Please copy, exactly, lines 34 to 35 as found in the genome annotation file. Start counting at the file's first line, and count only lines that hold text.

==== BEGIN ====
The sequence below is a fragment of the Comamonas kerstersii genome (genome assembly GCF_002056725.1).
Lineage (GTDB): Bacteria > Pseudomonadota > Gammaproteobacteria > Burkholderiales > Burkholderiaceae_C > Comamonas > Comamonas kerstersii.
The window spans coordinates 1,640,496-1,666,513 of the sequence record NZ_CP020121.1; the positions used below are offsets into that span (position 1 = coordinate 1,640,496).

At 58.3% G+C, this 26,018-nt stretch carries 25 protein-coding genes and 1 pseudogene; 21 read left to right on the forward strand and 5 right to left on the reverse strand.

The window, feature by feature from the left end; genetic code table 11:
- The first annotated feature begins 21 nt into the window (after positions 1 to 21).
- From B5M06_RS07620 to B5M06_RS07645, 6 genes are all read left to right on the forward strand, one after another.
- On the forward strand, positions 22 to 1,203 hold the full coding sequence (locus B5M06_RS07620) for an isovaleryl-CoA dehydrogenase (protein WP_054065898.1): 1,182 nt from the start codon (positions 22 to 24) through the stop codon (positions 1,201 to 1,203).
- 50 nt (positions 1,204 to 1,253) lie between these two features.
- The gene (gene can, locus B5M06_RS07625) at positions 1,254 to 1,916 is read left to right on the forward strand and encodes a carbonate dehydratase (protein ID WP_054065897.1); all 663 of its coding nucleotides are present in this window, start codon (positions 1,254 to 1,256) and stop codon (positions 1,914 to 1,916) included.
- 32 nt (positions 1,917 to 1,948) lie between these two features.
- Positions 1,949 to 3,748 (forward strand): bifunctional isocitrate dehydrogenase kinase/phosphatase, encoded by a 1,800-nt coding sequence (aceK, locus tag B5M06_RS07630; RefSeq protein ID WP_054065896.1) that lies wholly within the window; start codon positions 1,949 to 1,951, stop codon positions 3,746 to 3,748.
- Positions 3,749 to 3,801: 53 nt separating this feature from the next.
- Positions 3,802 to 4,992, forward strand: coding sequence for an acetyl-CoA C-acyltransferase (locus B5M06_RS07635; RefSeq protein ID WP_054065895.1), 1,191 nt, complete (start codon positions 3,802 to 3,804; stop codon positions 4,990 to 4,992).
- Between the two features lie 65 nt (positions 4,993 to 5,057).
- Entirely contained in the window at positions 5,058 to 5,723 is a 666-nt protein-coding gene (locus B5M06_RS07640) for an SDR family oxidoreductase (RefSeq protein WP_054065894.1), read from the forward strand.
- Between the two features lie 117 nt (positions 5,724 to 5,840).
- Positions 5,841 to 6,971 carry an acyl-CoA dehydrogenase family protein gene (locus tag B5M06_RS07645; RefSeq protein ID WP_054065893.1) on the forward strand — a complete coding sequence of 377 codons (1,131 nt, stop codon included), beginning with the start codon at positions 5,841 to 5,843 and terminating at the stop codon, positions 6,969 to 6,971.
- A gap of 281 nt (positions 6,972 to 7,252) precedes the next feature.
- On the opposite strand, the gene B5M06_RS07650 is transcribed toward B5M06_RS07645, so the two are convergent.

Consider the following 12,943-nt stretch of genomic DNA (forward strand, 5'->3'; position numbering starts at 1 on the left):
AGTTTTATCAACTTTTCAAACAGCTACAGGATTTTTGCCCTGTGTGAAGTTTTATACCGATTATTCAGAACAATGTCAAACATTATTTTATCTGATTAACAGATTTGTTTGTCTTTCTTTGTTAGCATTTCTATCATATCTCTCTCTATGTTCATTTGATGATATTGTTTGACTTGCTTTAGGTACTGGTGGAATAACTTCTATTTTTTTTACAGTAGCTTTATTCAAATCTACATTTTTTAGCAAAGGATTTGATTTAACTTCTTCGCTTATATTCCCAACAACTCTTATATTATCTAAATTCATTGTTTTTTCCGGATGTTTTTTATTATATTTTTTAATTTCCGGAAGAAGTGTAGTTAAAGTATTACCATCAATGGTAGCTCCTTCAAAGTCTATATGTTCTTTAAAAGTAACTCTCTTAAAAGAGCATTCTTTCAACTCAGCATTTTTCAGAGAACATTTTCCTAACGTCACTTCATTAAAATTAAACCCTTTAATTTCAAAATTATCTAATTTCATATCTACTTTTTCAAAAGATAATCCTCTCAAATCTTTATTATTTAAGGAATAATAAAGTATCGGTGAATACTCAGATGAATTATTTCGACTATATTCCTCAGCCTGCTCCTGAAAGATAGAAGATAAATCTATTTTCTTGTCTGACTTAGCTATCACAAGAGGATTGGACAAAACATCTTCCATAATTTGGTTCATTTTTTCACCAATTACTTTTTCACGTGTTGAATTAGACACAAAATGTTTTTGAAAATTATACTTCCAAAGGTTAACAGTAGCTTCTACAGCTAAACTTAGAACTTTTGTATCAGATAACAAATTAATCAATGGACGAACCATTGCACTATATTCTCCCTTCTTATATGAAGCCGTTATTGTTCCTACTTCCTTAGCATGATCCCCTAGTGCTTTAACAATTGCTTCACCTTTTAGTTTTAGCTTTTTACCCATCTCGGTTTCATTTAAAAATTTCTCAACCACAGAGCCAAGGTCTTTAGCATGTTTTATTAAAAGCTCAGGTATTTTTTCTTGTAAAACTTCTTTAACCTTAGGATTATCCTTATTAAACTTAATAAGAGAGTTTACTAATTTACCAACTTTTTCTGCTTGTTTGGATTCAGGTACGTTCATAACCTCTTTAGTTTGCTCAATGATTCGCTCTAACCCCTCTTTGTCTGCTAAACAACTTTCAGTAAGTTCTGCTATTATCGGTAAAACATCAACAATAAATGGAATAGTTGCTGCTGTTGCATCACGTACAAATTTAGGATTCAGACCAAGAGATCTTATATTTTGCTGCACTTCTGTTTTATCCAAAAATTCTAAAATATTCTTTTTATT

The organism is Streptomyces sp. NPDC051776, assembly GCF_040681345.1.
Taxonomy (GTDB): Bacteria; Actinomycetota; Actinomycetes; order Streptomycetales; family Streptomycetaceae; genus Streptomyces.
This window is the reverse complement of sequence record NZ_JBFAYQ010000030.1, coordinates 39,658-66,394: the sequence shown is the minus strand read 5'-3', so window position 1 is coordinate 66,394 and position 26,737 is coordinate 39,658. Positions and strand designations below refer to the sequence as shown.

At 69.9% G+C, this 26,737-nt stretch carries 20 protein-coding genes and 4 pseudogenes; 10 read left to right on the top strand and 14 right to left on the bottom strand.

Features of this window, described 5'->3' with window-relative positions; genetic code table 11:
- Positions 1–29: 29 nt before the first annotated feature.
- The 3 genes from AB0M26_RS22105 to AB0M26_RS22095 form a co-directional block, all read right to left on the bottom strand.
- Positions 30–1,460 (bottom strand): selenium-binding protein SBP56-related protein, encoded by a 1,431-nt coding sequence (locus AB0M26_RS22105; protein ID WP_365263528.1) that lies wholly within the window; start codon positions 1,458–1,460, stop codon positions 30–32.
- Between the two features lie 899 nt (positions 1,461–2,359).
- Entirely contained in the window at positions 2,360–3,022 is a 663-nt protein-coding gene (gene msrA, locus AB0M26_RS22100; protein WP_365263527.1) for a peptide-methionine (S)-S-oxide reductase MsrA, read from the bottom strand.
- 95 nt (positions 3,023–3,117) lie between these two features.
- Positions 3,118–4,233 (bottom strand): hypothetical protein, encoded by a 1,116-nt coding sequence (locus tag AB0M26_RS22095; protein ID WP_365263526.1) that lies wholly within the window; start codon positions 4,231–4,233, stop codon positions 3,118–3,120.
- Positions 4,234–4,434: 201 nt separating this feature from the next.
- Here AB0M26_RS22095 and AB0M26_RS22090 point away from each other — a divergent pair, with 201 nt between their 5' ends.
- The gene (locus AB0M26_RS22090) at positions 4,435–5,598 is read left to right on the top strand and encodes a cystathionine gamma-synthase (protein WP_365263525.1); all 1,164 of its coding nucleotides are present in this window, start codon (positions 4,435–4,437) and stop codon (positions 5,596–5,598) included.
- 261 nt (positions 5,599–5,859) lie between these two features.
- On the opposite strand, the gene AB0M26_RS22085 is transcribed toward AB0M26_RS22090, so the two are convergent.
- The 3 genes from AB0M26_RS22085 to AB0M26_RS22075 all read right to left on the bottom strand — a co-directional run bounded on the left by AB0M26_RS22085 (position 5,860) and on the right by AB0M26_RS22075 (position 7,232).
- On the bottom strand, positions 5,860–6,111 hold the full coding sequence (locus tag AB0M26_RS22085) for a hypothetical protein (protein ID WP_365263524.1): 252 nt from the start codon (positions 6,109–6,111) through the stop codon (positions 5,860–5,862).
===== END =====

- Positions 3,118–4,233 (bottom strand): hypothetical protein, encoded by a 1,116-nt coding sequence (locus tag AB0M26_RS22095; protein ID WP_365263526.1) that lies wholly within the window; start codon positions 4,231–4,233, stop codon positions 3,118–3,120.
- Positions 4,234–4,434: 201 nt separating this feature from the next.